Why is solubility phe > tyr ?

Eric Lucas aealbb1 at peabody.sct.ucarb.com
Thu Jun 13 21:32:14 EST 1996

Davy Kalonia wrote:

> The free energy of solubilization (del G) depends on three factors.
> The energy of crystallization for Tyr is much larger than that of Phe,
> ie. the O..H--O interaction  and stacking of the hydrophobic rings
> results in stronger interaction in the solid state.  Thus more energy
> must be provided to move the molecules from a solid_solid state to a
> solvent_solid state.  Thus poor solubility for tyr.

Quite correct, but it's not just hydroxy groups that have this effect; methoxy 
groups can have the same effect.  There are several synthetic tricks that 
structural chemists can use to make compounds that are easier to crystallize for 
X-ray structural analysis.  One of the tricks is to use phenyl rings; they stack 
beautifully.  In this case, both phe and tyr have benzene rings, so that isn't it.  
However, beyond this, another common trick is to attach hydroxy or methoxy groups 
to the phenyl ring.  Very often they really make for excellent crystallization, 
because they really increase the lattice energy.  In grad school, I tried to get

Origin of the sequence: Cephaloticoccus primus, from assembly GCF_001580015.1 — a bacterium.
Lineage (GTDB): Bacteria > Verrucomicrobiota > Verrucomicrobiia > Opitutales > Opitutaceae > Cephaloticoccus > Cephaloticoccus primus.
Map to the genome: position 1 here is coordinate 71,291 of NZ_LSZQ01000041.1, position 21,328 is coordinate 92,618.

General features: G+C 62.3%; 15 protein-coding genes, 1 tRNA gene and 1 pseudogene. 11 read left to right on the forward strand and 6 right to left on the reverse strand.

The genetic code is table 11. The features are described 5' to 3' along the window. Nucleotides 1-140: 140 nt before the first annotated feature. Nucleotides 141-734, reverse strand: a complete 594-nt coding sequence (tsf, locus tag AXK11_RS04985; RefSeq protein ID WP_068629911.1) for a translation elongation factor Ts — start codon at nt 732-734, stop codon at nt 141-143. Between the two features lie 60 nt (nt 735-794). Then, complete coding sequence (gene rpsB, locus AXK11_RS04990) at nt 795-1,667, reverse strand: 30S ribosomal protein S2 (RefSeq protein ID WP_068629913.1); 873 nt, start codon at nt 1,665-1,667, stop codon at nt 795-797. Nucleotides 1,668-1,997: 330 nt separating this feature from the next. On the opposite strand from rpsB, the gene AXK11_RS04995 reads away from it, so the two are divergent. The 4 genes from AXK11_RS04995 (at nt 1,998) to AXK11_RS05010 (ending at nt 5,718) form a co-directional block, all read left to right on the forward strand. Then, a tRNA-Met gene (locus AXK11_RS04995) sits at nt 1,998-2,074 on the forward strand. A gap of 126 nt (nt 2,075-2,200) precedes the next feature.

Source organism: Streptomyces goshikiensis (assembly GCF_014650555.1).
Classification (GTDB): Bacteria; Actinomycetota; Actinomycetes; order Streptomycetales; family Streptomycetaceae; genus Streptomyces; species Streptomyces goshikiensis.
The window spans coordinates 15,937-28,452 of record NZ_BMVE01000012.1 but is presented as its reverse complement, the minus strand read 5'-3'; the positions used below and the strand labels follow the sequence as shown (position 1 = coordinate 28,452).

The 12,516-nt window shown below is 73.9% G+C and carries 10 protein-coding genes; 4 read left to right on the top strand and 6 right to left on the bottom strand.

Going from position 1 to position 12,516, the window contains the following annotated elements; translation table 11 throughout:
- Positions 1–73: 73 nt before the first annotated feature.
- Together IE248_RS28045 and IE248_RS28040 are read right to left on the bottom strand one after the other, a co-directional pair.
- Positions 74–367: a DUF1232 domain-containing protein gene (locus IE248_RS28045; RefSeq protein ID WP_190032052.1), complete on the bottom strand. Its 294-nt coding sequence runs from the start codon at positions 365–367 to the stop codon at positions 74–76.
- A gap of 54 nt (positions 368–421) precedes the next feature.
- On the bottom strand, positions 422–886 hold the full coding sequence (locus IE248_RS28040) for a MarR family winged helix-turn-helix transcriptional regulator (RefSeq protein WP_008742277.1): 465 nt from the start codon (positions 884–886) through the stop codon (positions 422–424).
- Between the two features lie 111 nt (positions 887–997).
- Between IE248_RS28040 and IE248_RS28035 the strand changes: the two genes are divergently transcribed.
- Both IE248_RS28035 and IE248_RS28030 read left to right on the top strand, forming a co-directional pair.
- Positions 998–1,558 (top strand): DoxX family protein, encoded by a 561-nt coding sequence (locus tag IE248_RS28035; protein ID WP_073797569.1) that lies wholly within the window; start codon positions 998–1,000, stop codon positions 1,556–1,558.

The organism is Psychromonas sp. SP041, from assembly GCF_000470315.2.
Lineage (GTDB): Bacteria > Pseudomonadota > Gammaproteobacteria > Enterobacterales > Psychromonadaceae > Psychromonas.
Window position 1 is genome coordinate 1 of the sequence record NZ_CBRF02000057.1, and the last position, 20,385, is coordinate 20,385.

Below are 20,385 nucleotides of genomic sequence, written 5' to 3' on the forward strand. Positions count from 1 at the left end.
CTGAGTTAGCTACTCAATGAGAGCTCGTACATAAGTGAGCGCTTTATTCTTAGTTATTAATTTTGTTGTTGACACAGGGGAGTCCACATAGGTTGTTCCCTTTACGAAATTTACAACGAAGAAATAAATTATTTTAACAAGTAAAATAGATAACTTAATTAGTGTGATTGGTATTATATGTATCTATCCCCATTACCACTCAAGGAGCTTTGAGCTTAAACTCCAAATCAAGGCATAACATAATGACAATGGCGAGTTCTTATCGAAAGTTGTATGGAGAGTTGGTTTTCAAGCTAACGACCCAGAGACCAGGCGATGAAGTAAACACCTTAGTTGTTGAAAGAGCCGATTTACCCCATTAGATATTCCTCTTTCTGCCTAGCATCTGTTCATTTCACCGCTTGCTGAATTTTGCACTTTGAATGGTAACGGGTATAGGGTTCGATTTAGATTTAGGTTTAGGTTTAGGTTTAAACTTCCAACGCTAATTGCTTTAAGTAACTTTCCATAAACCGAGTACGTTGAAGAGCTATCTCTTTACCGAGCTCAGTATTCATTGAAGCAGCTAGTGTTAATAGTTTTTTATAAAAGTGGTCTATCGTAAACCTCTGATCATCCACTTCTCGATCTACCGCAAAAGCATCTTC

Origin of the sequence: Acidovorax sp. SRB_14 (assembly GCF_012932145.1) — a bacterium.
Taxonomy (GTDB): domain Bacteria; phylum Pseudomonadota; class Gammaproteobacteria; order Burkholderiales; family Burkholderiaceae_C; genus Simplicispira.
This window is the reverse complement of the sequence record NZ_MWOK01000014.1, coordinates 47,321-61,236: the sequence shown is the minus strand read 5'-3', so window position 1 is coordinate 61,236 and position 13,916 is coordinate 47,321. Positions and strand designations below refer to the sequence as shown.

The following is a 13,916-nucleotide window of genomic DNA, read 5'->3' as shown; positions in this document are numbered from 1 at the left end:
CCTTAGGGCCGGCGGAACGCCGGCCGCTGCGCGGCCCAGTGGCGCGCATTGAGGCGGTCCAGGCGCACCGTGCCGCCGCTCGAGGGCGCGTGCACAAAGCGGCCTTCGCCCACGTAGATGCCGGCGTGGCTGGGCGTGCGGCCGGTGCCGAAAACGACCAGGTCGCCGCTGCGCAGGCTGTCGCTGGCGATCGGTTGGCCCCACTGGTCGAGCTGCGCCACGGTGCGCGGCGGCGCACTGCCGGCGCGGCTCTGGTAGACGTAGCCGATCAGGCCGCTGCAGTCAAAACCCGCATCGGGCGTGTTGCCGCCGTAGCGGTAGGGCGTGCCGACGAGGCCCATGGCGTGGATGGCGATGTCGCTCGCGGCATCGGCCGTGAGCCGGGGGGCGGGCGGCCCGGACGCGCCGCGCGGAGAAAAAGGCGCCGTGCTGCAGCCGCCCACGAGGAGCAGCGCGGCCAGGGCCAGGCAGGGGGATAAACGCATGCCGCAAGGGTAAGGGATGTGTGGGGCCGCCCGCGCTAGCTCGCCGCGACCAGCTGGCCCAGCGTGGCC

two rather different reactions to give crystals for quite some time.  When I 
changed the ligands in both (very different ligands) from having a phenyl to a 
having a dimethoxyphenyl, I got x-ray quality, analytically pure crystals in the 
NMR tubes I did the reactions in.  Without any effort at all.  Just left em there 
and came in the next day, and handed the tubes to the crystallographer. 

The argument about hydroxy groups and hydrogen bonding makes a lot of sense.  
However, methoxy groups obviously don't have the same option.  It's also hard for 
me to believe it's simple polarity--typical crystal stacking with phenyl rings is 
in a direction orthogonal to the benzene ring, and the dipole of a methoxyphenyl 
is in the plane of the ring.  Any crystallographers out there have a good 
explanation as to why methoxy groups seem unique in making phenyl-containing 
compounds much more crystalline?


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